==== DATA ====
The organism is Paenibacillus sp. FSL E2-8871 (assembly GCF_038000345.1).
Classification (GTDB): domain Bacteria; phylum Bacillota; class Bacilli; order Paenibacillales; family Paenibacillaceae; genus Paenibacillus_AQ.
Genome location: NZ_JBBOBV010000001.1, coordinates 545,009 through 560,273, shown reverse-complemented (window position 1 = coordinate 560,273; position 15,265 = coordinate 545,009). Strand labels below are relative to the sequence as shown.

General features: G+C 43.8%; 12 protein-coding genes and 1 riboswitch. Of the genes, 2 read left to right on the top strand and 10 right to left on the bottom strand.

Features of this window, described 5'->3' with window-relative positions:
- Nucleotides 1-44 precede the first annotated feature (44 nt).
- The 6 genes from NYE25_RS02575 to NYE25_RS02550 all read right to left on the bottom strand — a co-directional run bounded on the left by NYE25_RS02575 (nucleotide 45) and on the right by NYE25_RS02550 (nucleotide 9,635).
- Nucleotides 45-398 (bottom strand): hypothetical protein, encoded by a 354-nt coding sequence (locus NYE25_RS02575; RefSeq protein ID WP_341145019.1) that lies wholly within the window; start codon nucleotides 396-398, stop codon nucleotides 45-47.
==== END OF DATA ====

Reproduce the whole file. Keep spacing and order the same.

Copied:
The organism is Paenibacillus sp. FSL E2-8871 (assembly GCF_038000345.1).
Classification (GTDB): domain Bacteria; phylum Bacillota; class Bacilli; order Paenibacillales; family Paenibacillaceae; genus Paenibacillus_AQ.
Genome location: NZ_JBBOBV010000001.1, coordinates 545,009 through 560,273, shown reverse-complemented (window position 1 = coordinate 560,273; position 15,265 = coordinate 545,009). Strand labels below are relative to the sequence as shown.

General features: G+C 43.8%; 12 protein-coding genes and 1 riboswitch. Of the genes, 2 read left to right on the top strand and 10 right to left on the bottom strand.

Features of this window, described 5'->3' with window-relative positions:
- Nucleotides 1-44 precede the first annotated feature (44 nt).
- The 6 genes from NYE25_RS02575 to NYE25_RS02550 all read right to left on the bottom strand — a co-directional run bounded on the left by NYE25_RS02575 (nucleotide 45) and on the right by NYE25_RS02550 (nucleotide 9,635).
- Nucleotides 45-398 (bottom strand): hypothetical protein, encoded by a 354-nt coding sequence (locus NYE25_RS02575; RefSeq protein ID WP_341145019.1) that lies wholly within the window; start codon nucleotides 396-398, stop codon nucleotides 45-47.